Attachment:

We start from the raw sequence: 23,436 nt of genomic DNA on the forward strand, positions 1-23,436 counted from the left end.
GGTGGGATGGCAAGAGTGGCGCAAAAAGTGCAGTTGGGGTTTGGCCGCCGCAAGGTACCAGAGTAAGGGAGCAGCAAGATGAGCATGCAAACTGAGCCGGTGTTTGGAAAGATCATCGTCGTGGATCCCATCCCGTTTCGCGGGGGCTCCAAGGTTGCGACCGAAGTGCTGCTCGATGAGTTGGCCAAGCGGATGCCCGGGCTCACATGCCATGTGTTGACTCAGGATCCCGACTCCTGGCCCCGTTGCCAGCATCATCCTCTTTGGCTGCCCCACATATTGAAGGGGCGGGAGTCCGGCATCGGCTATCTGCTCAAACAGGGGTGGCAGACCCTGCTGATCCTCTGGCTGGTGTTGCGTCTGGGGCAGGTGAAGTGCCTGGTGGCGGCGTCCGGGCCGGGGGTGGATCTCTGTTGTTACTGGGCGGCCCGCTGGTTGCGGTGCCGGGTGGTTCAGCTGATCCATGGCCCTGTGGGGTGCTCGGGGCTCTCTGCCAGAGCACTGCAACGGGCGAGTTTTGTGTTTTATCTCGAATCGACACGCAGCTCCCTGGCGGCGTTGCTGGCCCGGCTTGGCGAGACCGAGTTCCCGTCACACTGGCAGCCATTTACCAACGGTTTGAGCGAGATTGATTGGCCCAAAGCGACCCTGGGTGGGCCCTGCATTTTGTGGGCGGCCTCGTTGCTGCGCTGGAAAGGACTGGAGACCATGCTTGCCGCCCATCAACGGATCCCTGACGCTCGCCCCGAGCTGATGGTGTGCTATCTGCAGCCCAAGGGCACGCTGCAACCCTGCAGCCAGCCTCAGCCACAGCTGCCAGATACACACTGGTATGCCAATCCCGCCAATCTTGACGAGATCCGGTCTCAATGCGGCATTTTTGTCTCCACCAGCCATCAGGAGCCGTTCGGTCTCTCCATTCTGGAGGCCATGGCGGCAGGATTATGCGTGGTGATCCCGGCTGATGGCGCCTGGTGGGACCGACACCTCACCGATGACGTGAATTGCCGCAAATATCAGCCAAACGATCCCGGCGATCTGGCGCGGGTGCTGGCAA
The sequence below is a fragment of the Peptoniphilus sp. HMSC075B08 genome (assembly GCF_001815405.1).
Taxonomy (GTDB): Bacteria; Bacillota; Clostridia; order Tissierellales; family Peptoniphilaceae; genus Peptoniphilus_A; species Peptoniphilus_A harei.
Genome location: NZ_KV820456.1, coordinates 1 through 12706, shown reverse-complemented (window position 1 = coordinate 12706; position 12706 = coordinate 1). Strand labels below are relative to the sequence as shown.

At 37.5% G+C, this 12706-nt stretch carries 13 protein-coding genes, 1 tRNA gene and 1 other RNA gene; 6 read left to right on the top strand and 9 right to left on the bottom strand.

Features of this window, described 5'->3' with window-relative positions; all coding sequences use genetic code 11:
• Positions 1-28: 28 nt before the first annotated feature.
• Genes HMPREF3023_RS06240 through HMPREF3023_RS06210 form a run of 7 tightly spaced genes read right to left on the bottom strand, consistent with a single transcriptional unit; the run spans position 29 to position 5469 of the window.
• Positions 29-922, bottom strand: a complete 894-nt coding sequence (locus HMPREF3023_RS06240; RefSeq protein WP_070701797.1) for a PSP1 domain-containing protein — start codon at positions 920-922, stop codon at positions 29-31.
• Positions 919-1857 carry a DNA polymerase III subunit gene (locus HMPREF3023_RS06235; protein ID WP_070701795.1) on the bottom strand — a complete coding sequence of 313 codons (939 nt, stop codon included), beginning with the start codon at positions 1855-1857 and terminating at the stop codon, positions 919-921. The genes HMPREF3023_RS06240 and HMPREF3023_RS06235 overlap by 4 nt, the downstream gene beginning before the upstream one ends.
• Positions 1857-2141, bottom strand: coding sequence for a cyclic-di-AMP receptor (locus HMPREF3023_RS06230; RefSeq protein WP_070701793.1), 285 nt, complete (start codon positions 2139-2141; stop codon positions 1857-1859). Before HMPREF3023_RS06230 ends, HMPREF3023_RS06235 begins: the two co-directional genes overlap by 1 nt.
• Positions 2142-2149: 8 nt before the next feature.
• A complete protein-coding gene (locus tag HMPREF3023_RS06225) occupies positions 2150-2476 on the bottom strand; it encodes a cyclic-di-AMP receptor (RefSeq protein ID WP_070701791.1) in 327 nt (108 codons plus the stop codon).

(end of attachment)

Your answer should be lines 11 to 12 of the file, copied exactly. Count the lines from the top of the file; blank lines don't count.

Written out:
• Positions 919-1857 carry a DNA polymerase III subunit gene (locus HMPREF3023_RS06235; protein ID WP_070701795.1) on the bottom strand — a complete coding sequence of 313 codons (939 nt, stop codon included), beginning with the start codon at positions 1855-1857 and terminating at the stop codon, positions 919-921. The genes HMPREF3023_RS06240 and HMPREF3023_RS06235 overlap by 4 nt, the downstream gene beginning before the upstream one ends.
• Positions 1857-2141, bottom strand: coding sequence for a cyclic-di-AMP receptor (locus HMPREF3023_RS06230; RefSeq protein WP_070701793.1), 285 nt, complete (start codon positions 2139-2141; stop codon positions 1857-1859). Before HMPREF3023_RS06230 ends, HMPREF3023_RS06235 begins: the two co-directional genes overlap by 1 nt.